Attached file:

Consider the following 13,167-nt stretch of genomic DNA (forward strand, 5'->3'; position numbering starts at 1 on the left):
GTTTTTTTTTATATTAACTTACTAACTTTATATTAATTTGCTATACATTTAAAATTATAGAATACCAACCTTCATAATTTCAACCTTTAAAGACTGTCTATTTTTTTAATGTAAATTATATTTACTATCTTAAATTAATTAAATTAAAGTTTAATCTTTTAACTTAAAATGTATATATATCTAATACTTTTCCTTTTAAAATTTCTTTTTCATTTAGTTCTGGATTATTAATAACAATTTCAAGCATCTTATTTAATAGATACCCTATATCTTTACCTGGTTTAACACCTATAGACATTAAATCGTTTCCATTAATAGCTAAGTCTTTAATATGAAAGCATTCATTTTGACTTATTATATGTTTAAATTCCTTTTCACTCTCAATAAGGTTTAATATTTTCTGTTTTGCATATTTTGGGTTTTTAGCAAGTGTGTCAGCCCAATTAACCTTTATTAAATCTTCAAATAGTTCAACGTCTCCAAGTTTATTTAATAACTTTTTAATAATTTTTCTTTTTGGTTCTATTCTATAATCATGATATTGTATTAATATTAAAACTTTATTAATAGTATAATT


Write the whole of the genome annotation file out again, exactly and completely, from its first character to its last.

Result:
Consider the following 13,167-nt stretch of genomic DNA (forward strand, 5'->3'; position numbering starts at 1 on the left):
GTTTTTTTTTATATTAACTTACTAACTTTATATTAATTTGCTATACATTTAAAATTATAGAATACCAACCTTCATAATTTCAACCTTTAAAGACTGTCTATTTTTTTAATGTAAATTATATTTACTATCTTAAATTAATTAAATTAAAGTTTAATCTTTTAACTTAAAATGTATATATATCTAATACTTTTCCTTTTAAAATTTCTTTTTCATTTAGTTCTGGATTATTAATAACAATTTCAAGCATCTTATTTAATAGATACCCTATATCTTTACCTGGTTTAACACCTATAGACATTAAATCGTTTCCATTAATAGCTAAGTCTTTAATATGAAAGCATTCATTTTGACTTATTATATGTTTAAATTCCTTTTCACTCTCAATAAGGTTTAATATTTTCTGTTTTGCATATTTTGGGTTTTTAGCAAGTGTGTCAGCCCAATTAACCTTTATTAAATCTTCAAATAGTTCAACGTCTCCAAGTTTATTTAATAACTTTTTAATAATTTTTCTTTTTGGTTCTATTCTATAATCATGATATTGTATTAATATTAAAACTTTATTAATAGTATAATT